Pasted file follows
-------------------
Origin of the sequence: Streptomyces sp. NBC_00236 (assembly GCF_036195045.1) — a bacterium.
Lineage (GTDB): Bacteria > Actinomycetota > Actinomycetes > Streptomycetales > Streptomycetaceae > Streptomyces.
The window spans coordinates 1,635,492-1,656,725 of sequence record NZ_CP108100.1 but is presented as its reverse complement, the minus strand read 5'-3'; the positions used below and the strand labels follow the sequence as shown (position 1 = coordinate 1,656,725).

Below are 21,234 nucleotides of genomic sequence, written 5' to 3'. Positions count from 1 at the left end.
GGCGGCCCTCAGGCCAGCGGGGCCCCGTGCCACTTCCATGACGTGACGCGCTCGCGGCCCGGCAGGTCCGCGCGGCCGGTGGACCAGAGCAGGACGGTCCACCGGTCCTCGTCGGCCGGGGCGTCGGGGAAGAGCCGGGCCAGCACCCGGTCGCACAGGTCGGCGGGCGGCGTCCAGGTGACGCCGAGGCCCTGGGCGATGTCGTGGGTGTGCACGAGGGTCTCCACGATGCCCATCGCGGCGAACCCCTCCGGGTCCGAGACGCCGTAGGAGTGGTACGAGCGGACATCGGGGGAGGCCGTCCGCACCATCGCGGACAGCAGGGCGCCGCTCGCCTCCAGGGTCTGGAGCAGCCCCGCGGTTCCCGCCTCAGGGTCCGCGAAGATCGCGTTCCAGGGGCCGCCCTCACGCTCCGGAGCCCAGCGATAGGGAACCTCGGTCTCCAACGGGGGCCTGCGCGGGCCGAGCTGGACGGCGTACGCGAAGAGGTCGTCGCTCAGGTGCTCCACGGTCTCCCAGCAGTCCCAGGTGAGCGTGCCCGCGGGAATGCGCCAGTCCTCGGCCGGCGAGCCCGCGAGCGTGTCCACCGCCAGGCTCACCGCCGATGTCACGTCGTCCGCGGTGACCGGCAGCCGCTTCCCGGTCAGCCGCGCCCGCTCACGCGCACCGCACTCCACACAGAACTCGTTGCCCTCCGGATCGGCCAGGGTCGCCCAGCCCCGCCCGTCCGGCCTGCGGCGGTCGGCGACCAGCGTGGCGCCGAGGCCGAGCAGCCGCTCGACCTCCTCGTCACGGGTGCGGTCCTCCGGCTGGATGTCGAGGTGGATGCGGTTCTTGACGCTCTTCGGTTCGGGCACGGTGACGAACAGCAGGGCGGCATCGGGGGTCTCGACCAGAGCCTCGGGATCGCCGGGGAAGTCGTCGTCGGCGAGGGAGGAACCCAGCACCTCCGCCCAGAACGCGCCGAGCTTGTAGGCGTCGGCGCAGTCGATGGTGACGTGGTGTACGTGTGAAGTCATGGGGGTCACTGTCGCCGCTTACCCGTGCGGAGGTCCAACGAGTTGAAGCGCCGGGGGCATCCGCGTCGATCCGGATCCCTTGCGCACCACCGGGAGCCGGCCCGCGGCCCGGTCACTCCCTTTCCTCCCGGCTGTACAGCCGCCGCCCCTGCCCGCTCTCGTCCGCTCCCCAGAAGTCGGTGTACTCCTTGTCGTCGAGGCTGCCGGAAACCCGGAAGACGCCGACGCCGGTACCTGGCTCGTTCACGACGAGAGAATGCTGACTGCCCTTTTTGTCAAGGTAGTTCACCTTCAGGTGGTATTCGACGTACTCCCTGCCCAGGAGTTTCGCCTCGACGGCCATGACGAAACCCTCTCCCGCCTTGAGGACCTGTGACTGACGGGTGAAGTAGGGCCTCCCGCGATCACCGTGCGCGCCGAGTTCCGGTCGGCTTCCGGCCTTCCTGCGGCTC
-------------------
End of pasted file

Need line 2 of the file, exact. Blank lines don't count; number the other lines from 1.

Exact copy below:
Lineage (GTDB): Bacteria > Actinomycetota > Actinomycetes > Streptomycetales > Streptomycetaceae > Streptomyces.